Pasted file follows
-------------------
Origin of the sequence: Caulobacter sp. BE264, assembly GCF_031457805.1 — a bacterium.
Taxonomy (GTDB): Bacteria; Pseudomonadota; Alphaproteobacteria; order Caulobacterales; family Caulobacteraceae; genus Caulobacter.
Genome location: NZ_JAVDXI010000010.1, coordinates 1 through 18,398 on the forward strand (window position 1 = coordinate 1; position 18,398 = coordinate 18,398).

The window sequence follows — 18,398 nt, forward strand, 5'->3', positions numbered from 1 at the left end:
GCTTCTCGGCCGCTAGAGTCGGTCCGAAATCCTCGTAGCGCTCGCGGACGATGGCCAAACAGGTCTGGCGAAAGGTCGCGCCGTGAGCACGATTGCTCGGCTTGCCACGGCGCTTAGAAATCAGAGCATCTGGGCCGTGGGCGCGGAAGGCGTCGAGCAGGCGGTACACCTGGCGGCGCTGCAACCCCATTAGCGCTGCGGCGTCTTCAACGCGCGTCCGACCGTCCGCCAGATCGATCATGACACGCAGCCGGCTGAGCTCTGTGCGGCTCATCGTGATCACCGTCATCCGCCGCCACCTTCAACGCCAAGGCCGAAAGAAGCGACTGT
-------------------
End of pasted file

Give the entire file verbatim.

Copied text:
Origin of the sequence: Caulobacter sp. BE264, assembly GCF_031457805.1 — a bacterium.
Taxonomy (GTDB): Bacteria; Pseudomonadota; Alphaproteobacteria; order Caulobacterales; family Caulobacteraceae; genus Caulobacter.
Genome location: NZ_JAVDXI010000010.1, coordinates 1 through 18,398 on the forward strand (window position 1 = coordinate 1; position 18,398 = coordinate 18,398).

The window sequence follows — 18,398 nt, forward strand, 5'->3', positions numbered from 1 at the left end:
GCTTCTCGGCCGCTAGAGTCGGTCCGAAATCCTCGTAGCGCTCGCGGACGATGGCCAAACAGGTCTGGCGAAAGGTCGCGCCGTGAGCACGATTGCTCGGCTTGCCACGGCGCTTAGAAATCAGAGCATCTGGGCCGTGGGCGCGGAAGGCGTCGAGCAGGCGGTACACCTGGCGGCGCTGCAACCCCATTAGCGCTGCGGCGTCTTCAACGCGCGTCCGACCGTCCGCCAGATCGATCATGACACGCAGCCGGCTGAGCTCTGTGCGGCTCATCGTGATCACCGTCATCCGCCGCCACCTTCAACGCCAAGGCCGAAAGAAGCGACTGT